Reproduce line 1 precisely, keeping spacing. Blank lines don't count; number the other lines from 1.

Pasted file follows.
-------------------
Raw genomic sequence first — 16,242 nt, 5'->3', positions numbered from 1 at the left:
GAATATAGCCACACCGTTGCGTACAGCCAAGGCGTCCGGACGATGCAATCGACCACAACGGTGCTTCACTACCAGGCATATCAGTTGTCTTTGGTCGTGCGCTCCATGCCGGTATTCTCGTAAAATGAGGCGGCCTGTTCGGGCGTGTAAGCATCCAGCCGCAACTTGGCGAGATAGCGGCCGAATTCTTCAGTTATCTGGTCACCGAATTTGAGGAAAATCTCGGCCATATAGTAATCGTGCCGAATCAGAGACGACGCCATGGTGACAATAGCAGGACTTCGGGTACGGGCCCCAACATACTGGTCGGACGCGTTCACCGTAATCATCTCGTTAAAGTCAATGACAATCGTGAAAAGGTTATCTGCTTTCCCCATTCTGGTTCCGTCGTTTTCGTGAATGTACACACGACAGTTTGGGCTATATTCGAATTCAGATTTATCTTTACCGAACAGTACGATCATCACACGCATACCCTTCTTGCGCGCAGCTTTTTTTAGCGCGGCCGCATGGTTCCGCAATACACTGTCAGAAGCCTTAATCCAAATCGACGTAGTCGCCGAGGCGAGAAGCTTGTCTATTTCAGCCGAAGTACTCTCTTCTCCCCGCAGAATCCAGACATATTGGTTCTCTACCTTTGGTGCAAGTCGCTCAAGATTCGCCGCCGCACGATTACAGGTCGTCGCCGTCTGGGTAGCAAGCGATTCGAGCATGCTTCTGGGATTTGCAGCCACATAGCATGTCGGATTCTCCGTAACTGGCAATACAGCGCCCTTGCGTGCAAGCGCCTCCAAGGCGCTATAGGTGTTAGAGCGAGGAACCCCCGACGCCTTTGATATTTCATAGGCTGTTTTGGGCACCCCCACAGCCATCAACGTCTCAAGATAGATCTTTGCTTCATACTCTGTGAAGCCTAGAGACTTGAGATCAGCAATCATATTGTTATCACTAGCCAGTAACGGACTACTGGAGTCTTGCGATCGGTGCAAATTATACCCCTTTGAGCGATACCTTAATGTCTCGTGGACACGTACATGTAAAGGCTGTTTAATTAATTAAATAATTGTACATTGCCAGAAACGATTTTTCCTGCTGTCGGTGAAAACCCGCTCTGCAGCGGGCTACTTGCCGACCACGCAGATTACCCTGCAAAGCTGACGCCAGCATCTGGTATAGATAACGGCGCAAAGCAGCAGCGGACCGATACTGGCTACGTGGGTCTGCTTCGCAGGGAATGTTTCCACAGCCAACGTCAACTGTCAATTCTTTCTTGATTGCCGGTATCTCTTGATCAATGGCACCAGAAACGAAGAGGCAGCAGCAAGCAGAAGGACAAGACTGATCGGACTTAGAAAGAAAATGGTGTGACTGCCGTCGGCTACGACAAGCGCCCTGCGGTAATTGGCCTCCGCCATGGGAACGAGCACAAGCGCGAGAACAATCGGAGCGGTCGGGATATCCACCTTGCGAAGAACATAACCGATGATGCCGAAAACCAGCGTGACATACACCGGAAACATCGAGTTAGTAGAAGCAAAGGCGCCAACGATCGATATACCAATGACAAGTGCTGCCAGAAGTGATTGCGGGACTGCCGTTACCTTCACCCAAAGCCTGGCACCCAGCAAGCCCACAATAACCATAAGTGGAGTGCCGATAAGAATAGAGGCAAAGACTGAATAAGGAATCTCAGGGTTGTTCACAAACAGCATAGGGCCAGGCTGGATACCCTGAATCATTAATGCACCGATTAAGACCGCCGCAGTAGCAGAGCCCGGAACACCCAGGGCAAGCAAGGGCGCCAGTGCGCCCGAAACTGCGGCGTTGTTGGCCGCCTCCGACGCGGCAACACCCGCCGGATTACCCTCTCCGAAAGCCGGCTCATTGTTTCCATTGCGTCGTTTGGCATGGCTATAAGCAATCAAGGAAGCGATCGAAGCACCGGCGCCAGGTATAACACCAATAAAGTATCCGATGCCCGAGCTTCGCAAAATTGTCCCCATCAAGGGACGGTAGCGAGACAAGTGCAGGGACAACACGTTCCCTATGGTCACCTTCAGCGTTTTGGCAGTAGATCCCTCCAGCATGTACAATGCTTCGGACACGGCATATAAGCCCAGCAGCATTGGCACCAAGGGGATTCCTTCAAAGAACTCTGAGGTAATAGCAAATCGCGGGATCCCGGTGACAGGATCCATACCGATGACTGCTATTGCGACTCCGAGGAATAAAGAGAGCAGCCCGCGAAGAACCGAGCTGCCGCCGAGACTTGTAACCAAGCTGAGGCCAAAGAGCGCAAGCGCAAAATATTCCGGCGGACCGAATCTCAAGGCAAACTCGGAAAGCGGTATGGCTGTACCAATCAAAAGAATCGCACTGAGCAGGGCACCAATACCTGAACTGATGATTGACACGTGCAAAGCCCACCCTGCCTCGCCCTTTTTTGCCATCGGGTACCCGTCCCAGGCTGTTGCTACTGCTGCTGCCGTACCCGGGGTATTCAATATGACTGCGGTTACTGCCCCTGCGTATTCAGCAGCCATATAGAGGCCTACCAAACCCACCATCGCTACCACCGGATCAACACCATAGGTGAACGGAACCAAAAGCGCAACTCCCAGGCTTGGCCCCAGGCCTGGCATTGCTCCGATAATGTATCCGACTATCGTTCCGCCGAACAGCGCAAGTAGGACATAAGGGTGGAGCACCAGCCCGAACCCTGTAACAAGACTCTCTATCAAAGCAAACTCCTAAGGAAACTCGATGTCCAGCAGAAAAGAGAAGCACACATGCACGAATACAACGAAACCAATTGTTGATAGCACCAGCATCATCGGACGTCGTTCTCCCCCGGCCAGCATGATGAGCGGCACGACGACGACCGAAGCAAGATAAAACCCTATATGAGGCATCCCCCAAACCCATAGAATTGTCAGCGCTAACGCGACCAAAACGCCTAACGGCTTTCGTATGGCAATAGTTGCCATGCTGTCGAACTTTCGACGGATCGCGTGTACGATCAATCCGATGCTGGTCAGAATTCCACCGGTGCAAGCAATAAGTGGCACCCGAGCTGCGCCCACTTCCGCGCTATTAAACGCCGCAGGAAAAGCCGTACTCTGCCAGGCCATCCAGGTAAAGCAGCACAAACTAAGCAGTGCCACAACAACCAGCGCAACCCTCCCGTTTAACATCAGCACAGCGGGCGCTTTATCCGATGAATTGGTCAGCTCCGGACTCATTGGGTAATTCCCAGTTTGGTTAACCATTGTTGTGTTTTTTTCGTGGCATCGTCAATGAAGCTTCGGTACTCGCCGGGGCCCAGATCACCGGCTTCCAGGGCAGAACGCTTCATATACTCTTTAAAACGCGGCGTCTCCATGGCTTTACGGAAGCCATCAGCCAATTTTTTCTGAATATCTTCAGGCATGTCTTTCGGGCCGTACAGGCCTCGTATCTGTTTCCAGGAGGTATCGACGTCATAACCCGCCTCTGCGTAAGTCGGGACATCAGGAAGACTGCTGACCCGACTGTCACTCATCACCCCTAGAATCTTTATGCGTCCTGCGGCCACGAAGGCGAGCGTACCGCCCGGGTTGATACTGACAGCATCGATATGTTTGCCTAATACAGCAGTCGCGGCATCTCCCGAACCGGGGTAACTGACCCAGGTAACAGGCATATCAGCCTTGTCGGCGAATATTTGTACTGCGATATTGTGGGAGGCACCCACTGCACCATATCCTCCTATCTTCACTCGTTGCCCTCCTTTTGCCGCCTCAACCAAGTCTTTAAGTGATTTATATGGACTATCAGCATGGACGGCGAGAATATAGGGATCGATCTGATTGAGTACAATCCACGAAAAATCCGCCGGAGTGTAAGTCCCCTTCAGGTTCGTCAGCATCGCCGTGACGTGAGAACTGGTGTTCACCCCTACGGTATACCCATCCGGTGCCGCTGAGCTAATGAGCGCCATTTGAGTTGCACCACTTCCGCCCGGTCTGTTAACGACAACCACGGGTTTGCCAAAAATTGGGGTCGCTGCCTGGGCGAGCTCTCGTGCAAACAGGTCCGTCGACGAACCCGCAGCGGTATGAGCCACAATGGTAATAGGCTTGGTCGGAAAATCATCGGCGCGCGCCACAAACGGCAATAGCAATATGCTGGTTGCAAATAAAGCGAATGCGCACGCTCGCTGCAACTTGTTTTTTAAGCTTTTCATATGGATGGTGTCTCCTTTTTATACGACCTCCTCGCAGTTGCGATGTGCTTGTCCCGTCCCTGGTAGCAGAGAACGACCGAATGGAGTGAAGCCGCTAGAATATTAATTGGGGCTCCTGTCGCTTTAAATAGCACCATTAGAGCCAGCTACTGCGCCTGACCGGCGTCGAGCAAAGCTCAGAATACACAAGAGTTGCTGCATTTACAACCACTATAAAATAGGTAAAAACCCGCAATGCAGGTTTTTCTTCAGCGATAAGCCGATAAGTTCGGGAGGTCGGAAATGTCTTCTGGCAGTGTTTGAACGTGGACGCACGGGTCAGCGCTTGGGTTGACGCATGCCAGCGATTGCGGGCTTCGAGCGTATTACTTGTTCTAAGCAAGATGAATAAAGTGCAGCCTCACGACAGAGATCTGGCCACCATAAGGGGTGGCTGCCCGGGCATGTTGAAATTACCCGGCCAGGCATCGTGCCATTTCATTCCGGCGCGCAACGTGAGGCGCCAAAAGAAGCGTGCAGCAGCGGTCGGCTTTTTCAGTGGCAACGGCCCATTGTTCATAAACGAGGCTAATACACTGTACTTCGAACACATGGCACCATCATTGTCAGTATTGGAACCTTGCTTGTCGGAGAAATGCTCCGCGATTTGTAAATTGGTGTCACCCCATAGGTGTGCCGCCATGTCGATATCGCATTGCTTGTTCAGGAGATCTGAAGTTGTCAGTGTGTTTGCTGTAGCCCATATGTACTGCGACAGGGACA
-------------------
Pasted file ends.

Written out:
Raw genomic sequence first — 16,242 nt, 5'->3', positions numbered from 1 at the left: